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The Secret of Happy Employees

“The quality of a person’s life is in direct proportion to their commitment to excellence, regardless of their chosen field of endeavor.” ~ Vince Lombardi

Whenever I travel, I have a habit of wandering across to the bookshop at the airport to have a look at the latest releases in a number of genres. What amazes me is the seemingly endless output of business writers on the subject of being a great leader, motivating your troops, being successful and managing the **** out of anything, whether it is your life, your lover, your job, department, organisation, pet, you name it. If I was to judge the state of affairs according to most popular book titles I would say we are all out of control – business success is more voodoo than logic and none of us really has a clue of where it is all going. Hence our insatiable appetite for books that tell us who it should ‘really’ be done.

Mind you, I don’t have a PHD in management science, or whatever the degree is called these days – so you may want to take what I say with a pinch of salt. After all, a selection of nifty acronyms after my name surely would make me sound more credible? What I’m about to propose is sadly not rocket science, nor is it very advanced thinking either, but somehow we have lost sight of those simple facts and fallen victim for an ever increasing appetite to have experts tell us what we already know deep inside anyway:

3 steps to happiness:
What makes a great workplace and happy employees? It’s not countless training courses or ‘away-days’ or even a selection of free cakes and an office dog. It is three very simple things:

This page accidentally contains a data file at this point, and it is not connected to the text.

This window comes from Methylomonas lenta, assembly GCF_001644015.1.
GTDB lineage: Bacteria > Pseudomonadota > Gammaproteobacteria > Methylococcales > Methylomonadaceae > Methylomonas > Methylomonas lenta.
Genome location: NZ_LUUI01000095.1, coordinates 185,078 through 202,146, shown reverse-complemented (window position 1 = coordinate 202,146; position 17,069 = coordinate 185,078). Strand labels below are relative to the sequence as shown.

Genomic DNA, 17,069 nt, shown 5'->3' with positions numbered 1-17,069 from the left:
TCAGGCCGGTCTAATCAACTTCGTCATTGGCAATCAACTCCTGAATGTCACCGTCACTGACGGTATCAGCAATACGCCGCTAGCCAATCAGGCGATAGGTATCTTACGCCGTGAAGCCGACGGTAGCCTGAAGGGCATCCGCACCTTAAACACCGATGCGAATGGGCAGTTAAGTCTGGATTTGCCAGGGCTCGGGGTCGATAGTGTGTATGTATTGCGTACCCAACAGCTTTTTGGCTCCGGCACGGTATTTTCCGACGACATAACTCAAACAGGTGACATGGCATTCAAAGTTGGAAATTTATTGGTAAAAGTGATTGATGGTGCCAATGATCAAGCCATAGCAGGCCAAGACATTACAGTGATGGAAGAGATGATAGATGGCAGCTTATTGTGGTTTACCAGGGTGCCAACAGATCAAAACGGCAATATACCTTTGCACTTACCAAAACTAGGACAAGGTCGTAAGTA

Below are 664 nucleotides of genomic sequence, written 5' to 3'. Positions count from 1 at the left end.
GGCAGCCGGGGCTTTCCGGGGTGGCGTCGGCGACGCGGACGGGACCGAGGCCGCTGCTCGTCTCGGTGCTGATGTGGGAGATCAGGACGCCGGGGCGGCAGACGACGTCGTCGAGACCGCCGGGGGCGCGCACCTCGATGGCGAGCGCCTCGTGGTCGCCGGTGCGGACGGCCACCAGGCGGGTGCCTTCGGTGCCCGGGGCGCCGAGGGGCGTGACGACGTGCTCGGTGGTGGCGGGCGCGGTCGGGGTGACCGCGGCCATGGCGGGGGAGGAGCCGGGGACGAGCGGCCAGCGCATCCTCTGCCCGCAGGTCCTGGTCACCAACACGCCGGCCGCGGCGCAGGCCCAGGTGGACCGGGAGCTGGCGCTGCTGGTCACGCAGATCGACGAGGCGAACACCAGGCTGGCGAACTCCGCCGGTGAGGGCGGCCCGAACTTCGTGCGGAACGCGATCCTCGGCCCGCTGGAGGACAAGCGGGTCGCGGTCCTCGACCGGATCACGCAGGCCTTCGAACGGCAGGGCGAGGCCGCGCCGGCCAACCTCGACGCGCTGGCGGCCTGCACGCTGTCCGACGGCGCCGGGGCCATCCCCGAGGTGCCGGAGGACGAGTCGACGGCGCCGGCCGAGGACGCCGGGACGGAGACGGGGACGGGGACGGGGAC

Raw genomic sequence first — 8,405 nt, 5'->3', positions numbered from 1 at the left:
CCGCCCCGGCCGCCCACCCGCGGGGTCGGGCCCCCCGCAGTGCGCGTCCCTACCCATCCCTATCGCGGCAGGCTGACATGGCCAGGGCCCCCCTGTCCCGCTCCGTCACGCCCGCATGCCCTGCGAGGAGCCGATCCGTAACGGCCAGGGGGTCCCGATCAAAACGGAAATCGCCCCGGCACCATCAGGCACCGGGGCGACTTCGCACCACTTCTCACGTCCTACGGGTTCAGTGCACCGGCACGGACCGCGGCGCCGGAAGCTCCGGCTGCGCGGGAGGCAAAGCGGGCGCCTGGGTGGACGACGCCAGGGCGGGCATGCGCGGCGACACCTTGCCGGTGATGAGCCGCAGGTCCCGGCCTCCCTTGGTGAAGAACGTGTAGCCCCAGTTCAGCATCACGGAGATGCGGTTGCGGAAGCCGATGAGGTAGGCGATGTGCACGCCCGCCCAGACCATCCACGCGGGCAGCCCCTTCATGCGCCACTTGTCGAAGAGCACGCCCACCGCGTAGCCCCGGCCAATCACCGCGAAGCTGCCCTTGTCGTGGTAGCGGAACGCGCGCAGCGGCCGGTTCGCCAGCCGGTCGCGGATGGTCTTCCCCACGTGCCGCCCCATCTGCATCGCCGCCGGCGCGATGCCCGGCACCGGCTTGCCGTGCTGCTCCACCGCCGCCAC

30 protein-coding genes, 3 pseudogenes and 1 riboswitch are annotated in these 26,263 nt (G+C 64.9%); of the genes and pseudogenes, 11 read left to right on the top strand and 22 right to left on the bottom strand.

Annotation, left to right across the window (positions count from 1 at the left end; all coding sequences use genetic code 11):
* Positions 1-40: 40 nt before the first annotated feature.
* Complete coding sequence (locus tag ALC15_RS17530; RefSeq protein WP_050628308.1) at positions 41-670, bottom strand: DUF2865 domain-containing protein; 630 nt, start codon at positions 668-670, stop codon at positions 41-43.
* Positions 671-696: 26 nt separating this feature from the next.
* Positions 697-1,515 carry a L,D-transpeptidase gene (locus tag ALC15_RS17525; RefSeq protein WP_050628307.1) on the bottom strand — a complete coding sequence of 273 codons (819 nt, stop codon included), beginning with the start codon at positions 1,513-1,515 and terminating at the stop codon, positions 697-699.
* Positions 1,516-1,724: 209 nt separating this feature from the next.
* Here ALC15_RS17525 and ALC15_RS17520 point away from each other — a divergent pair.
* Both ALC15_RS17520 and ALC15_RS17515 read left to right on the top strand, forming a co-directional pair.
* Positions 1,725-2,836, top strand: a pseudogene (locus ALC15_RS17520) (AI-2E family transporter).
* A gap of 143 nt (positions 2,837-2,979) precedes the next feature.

1. Equity – To be respected for who you are and what you know and to be treated decently and above all fairly in areas such as pay, benefits and job security. Nobody wants to have to keep politicking to keep their jobs and if you have to scratch someone’s back to have greater job security, you really start wondering whether it is worth it.
  2. Achievement – as the quote above, we need to be able to be proud of our jobs, our accomplishments and recognised for them, and we need to be able to be proud of our employer too.
  3. Friends – It is infinitely more fun to come to work if you have friends there, people you genuinely like, respect for their skills and knowledge and people you have productive relationships with. Together with these people you excel beyond what you could do on your own and the camaraderie makes it all a great deal of fun.

I have been giving managers a hard time in a few posts recently, but that is not to say that they are defunct. We need managers and above all we need good ones. People who not only know what they are talking about, but are people we respect for their knowledge, skills and ability to not just deliver on the points above, but also to instill an evocative purpose to all the work. Indeed, the book Built to Last lists numerous examples of companies that have managed to raise their ethos above and beyond merely making money, and are heralded as some of the most successful companies around.